WOOD BETONY

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Herbal Monograph

Herb:   WOOD BETONY      (Betonica officinalis (Stachys officinalis);

                                                Labiatae)

Other Names:    betony, bishopswort.    (2)

Bishopswort.    (57)

Character/Energetics:    bitter, cool    (6);  cool, drying, bitter-sweet   (15)

Meridians/Organs/Body Parts affected:   liver, heart   (6)    nerves and liver    (14)

Part(s) used:    aerial portions incl. basal leaves    (2)

aerial portions     (6)

                                                                                                      

Identification & Harvesting:    Plant grows 1′-3′ high;  stem is erect, unbranched, bristly;  leaves are elongate-ovate and decrease in size with height.  Flowers are crimson and labiate, and the corolla is curled downward.  Grows in Europe.  Collect and dry in shade at no more than 100F.    (2)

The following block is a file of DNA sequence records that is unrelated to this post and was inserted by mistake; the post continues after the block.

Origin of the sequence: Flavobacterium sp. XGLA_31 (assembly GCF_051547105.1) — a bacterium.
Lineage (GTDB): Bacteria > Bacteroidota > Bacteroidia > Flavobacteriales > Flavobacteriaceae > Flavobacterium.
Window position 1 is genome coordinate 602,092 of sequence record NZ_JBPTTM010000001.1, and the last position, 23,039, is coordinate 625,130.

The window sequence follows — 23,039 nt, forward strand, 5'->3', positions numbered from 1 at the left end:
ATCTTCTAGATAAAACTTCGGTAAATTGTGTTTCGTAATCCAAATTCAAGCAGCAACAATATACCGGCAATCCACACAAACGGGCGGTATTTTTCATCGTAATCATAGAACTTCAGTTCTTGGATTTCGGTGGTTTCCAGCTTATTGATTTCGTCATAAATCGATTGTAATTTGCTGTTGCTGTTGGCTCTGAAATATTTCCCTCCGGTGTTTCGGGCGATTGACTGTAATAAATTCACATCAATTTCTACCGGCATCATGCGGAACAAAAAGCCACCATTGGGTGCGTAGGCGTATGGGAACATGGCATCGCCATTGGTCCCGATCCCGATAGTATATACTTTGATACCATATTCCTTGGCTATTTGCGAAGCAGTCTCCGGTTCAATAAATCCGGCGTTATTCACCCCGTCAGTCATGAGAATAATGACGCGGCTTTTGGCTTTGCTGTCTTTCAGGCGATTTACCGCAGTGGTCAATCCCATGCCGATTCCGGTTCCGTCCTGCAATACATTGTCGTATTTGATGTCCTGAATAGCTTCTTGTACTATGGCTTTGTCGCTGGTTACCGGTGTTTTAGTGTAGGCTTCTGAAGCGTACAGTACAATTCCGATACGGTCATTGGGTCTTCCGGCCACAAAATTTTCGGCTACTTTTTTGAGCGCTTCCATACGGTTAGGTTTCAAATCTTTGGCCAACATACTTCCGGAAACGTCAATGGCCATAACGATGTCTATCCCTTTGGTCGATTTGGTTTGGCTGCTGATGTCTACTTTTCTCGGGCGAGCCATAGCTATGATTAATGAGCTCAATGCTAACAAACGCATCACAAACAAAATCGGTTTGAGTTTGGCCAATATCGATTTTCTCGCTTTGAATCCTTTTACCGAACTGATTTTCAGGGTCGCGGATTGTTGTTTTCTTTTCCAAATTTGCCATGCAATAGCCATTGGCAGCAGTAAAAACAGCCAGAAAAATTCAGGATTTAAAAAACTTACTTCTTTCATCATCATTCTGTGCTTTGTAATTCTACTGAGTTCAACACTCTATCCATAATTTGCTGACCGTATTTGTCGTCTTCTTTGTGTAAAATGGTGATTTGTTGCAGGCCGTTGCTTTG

Collect just before flowers bloom.  Dry carefully in sun.    (8)

Harvest in summer while flowering.  (15)   

Stem is furnished with few distant pairs of rough, hairy, oblong leaves, 2-3 inches long and about 3/4-1 inch broad, crenate at the margins, the leaves mostly radical.  Flowers are purplish, labiate, arranged in a terminal oval spike interrupted below.    (57)

                                                                                                                                            

Active Constituents:    Betaines incl. betonicine, (-)-oxystachydrine, (-)-stachydrine, (+)-oxystachydrine;  caffeic acid derivatives incl. chlorogenic acid, isochlorogenic acid, rosemary acid iridoid glycosides;  diterpene lactones;  flavonoids.    (2)

alkaloids incl. betonicine, stachydrene, trigonelline.    (8)

15% tannins and several other ingredients   (6) alkaloids (including stachydrine and trigonelline), tannins, saponins   (15)

                                                                                                                                                

Actions:    Sedative, disinfectant, astringent, hypotensive, expectorant.    (2)